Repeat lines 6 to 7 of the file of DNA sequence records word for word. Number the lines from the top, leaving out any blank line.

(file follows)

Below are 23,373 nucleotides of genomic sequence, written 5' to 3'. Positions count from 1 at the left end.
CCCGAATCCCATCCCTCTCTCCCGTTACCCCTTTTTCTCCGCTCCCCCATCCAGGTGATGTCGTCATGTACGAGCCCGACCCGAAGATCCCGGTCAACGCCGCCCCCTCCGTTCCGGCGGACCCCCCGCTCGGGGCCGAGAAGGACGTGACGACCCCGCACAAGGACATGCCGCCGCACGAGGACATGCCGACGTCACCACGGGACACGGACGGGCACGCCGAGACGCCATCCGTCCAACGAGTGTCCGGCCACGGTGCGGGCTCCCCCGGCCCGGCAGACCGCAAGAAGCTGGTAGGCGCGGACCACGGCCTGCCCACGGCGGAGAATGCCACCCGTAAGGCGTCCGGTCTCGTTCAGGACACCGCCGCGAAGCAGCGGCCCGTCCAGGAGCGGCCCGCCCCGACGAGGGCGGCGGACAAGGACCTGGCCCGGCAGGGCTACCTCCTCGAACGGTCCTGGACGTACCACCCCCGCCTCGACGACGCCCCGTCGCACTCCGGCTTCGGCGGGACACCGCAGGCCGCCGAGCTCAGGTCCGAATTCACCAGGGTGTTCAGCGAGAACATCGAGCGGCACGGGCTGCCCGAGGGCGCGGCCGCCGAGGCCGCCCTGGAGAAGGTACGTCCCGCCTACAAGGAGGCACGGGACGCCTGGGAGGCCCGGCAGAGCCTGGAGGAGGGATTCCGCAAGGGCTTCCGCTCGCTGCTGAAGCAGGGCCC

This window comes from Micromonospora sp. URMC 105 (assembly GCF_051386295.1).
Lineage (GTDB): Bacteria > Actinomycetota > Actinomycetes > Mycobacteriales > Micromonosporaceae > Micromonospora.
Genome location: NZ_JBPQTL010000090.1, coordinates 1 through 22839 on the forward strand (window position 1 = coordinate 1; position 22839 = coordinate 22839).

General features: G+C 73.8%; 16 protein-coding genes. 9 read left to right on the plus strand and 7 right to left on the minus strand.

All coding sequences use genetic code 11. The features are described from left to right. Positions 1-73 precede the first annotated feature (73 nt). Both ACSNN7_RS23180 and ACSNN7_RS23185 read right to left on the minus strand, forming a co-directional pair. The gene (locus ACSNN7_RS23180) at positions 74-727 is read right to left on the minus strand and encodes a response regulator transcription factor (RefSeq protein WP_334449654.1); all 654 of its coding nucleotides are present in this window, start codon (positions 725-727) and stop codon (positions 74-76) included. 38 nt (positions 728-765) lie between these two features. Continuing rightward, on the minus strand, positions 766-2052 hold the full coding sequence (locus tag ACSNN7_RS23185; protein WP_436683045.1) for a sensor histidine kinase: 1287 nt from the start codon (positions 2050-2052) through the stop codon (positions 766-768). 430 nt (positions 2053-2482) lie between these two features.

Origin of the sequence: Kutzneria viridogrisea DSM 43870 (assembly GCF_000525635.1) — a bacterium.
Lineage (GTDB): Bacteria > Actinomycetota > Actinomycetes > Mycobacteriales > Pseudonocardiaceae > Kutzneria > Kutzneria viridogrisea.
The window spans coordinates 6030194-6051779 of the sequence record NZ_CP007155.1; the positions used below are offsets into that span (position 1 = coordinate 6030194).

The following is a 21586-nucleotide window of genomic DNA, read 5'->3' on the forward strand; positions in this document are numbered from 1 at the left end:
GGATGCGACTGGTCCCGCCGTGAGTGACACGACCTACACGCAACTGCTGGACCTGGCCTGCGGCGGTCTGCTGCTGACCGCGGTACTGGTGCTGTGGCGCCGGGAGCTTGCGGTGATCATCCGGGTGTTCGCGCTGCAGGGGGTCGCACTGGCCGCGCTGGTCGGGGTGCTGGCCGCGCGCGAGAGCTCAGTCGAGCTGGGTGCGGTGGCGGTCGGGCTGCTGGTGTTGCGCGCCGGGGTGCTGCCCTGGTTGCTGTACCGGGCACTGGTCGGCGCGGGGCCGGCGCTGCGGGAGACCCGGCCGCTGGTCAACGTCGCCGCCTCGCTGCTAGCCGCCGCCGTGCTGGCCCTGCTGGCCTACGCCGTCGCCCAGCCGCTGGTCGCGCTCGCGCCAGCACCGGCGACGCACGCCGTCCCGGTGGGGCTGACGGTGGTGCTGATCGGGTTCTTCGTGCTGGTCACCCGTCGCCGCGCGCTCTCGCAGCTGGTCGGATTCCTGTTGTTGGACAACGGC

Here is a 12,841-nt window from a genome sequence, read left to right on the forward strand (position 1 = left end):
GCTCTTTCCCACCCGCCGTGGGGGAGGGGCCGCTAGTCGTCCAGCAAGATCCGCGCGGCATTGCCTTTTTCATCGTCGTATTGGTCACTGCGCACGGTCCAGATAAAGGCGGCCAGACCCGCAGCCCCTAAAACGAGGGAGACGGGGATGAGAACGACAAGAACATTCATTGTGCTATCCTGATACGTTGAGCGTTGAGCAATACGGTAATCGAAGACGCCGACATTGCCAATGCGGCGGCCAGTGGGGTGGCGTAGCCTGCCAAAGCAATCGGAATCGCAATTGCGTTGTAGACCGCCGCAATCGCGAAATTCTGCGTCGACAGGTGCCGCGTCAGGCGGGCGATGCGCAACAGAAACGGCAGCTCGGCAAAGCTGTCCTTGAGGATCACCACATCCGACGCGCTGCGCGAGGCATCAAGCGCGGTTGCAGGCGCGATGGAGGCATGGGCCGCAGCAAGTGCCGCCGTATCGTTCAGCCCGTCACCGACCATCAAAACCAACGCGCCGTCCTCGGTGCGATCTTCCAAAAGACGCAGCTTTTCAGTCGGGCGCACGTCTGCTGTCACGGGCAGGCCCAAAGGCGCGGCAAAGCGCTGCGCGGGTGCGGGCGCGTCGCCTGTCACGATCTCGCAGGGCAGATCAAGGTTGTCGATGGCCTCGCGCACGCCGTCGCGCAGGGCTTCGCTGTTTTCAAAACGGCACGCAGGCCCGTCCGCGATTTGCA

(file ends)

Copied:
General features: G+C 73.8%; 16 protein-coding genes. 9 read left to right on the plus strand and 7 right to left on the minus strand.

All coding sequences use genetic code 11. The features are described from left to right. Positions 1-73 precede the first annotated feature (73 nt). Both ACSNN7_RS23180 and ACSNN7_RS23185 read right to left on the minus strand, forming a co-directional pair. The gene (locus ACSNN7_RS23180) at positions 74-727 is read right to left on the minus strand and encodes a response regulator transcription factor (RefSeq protein WP_334449654.1); all 654 of its coding nucleotides are present in this window, start codon (positions 725-727) and stop codon (positions 74-76) included. 38 nt (positions 728-765) lie between these two features. Continuing rightward, on the minus strand, positions 766-2052 hold the full coding sequence (locus tag ACSNN7_RS23185; protein WP_436683045.1) for a sensor histidine kinase: 1287 nt from the start codon (positions 2050-2052) through the stop codon (positions 766-768). 430 nt (positions 2053-2482) lie between these two features.